Planar Systems Inc. Reports Operating Results (10-Q)
Planar Systems has a market cap of $51.4 million; its shares were traded at around $2.57 with and P/S ratio of 0.3. Hedge Fund Gurus that owns PLNR: Jim Simons of Renaissance Technologies LLC. Mutual Fund and Other Gurus that owns PLNR: Chuck Royce of Royce& Associates.
Highlight of Business Operations: In the first quarter of 2011 net loss was $1.3 million or $0.07 per basic and diluted share as compared to a net loss of $2.7 million or $0.15 per basic and diluted share in the first quarter of 2010. This $1.4 million improvement was due primarily to a decrease of $2.9 million in operating expenses and a $1.8 million improvement in gross profit. These improvements were partially offset by changes in income taxes resulting from a $2.9 million one-time tax benefit recorded in the first quarter of 2010, which reduced the net loss recognized in that period and which was not repeated in the first quarter of 2011.
In the first quarter of 2011 loss from operations was $1.3 million as compared to a loss from operations of $6.0 million in the first quarter of 2010. The $4.7 million improvement in loss from operations for the first quarter of 2011 as compared to the same period of the prior year was due primarily to the impairment and restructuring charges recorded in the first quarter of 2010, which increased operating expenses by $3.4 million in that period. The improved loss from operations was also a result of the increase in gross profit in the first quarter of fiscal 2011 as compared to the first quarter of fiscal 2010.
Expenses for the amortization of intangible assets were $0.5 million and $0.6 million in the first quarters of 2011 and 2010, respectively. The $0.1 million decrease in amortization expenses was the result of certain intangible assets that became fully amortized in the fourth quarter of 2010 and as such had no related amortization expense in the first quarter of 2011. As of December 31, 2010 the consolidated identifiable intangible assets subject to amortization, net of accumulated amortization, consisted of $1.1 million for developed technology and $1.6 million for customer relationships. These assets are being amortized over their remaining estimated useful lives of approximately 1.9 years. When these assets were acquired, the amortization periods were between four and seven years.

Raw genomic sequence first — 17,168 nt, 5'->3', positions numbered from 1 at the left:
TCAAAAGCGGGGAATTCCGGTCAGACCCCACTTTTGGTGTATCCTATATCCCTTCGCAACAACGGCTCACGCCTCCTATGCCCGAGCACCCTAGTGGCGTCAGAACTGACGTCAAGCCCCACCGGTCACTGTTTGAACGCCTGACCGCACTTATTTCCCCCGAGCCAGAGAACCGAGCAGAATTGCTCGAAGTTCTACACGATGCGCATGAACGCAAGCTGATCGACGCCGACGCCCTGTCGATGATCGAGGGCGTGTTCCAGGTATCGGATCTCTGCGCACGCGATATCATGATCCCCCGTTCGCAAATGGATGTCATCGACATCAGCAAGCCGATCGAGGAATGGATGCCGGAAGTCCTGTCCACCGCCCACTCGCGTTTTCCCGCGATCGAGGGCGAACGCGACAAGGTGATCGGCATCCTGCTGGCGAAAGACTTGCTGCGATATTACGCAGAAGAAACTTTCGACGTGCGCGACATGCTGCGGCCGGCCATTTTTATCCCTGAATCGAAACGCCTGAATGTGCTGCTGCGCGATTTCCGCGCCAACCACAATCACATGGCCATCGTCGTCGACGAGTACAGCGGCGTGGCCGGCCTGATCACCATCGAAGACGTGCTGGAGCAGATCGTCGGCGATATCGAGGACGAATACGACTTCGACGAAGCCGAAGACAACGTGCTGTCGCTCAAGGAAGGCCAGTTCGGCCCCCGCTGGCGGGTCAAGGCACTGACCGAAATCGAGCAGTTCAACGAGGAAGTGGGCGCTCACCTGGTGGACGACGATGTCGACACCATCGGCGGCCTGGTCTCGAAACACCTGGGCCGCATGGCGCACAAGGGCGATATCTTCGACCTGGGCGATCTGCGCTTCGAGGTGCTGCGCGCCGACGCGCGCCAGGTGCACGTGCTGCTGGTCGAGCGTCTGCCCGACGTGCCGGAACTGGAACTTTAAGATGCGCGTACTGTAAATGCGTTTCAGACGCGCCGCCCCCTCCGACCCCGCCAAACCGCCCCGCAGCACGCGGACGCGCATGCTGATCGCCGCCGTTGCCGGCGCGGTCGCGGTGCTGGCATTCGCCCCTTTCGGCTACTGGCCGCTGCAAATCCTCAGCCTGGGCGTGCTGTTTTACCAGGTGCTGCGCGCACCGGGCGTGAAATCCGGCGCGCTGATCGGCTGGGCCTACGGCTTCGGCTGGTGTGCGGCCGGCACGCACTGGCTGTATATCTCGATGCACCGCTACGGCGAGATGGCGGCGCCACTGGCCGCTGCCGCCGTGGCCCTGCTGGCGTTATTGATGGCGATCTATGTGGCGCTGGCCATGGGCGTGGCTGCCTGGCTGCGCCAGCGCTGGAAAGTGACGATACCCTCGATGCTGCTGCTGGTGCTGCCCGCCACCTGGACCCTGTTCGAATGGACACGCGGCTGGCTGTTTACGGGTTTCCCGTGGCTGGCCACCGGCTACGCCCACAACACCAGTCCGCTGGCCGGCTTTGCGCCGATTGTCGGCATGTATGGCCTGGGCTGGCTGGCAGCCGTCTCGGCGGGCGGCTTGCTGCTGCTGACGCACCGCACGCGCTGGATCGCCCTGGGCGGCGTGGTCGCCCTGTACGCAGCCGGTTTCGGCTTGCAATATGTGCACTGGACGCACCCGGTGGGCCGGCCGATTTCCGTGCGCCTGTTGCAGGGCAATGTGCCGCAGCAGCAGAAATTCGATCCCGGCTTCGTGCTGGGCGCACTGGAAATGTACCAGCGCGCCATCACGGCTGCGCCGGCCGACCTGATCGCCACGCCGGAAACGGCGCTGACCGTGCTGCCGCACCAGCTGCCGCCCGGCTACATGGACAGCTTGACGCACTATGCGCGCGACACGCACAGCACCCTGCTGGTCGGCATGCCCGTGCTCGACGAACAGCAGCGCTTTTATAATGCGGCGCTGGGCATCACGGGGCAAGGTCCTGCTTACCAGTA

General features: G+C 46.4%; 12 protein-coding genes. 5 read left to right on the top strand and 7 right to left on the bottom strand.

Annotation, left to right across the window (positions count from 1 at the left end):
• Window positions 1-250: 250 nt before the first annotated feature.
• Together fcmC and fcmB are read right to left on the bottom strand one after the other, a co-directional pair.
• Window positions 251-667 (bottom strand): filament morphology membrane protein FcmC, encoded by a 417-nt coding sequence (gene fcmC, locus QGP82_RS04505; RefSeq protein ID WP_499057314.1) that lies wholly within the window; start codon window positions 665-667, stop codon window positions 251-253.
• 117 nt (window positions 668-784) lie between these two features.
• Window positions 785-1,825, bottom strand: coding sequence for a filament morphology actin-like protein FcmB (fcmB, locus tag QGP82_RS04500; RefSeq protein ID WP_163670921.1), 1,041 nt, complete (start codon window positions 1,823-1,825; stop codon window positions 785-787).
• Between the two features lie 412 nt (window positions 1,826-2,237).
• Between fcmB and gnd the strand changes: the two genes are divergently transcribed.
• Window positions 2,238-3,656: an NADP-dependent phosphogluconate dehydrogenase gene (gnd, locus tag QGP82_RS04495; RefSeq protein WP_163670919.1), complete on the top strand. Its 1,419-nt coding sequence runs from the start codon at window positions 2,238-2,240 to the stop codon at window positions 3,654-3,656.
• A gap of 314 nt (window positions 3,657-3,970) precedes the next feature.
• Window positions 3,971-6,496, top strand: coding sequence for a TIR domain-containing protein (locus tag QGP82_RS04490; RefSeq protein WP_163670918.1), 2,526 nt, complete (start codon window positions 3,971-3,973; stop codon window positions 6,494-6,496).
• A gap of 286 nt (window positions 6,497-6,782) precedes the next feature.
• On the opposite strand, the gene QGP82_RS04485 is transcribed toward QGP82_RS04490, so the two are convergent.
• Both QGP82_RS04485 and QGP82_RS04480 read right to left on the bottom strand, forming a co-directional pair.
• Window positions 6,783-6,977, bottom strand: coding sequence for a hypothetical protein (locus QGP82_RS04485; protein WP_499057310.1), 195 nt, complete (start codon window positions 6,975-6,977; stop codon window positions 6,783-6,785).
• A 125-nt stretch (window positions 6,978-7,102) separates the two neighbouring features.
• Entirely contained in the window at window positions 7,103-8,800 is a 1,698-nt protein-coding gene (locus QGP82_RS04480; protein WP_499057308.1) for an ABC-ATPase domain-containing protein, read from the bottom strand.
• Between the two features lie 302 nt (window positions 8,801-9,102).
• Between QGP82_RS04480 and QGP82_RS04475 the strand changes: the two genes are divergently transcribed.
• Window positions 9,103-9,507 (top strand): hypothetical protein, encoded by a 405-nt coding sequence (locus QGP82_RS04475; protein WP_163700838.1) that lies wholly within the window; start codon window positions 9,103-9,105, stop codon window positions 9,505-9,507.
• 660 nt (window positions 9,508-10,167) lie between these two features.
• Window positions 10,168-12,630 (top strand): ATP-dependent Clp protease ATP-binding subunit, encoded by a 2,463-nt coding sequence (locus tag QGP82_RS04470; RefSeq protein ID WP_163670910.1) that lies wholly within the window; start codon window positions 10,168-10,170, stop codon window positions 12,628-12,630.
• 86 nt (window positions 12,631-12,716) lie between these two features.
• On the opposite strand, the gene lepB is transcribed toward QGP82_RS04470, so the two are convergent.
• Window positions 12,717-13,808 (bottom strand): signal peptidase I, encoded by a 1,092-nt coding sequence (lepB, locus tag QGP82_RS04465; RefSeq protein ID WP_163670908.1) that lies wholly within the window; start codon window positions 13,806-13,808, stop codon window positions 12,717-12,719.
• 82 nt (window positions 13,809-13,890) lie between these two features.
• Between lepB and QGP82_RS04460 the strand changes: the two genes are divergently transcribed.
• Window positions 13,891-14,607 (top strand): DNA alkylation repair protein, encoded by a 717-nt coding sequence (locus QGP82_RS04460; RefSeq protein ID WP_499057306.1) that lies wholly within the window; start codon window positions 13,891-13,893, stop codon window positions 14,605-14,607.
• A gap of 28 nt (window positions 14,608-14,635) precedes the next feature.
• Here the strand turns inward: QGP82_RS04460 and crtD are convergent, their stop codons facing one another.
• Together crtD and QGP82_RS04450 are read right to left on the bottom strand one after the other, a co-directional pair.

In the first quarter of 2011 the Company recorded an income tax expense of $0.1 million on a pretax loss of $1.2 million, resulting in a negative effective tax rate of 8.3%. Comparatively, income tax benefit was $2.9 million in the first quarter of 2010 on a pretax loss of $5.6 million, an effective tax rate of 51.4%. The tax expense for the first quarter of 2011 was largely driven by taxes in foreign jurisdictions and state taxes.
In the first quarter of 2011 net loss was $1.3 million or $0.07 per basic and diluted share. In the same period of the prior year, net loss was $2.7 million or $0.15 per basic and diluted share.
Working capital decreased $0.5 million to $56.6 million at December 31, 2010 from $57.1 million at September 24, 2010. Current assets decreased $2.3 million at December 31, 2010 to $93.7 million as compared to $96.0 million at September 24, 2010 due to a decrease in account receivable, which was partially offset by increases in inventories and other current assets. The $7.4 million decrease in accounts receivable was primarily the result of the $6.4 million decrease in sales in the first quarter of 2011 as compared to the fourth quarter of 2010. Accounts receivable also decreased due to the timing of cash receipts. Inventories increased $3.5 million as a result of the timing of purchases and increases in the forecasts of future shipments. Other current assets increased $1.4 million due primarily to increases in prepaid inventory, prepaid expenses and non-trade receivables. Current liabilities decreased $1.8 million due primarily to decreases in accrued compensation and other current liabilities, which were partially offset by an increase in accounts payable associated with the increase in inventories. The changes in accrued compensation, accrued liabilities, and accounts payable were primarily due to the timing of payments made to the Companys employees and its vendors.
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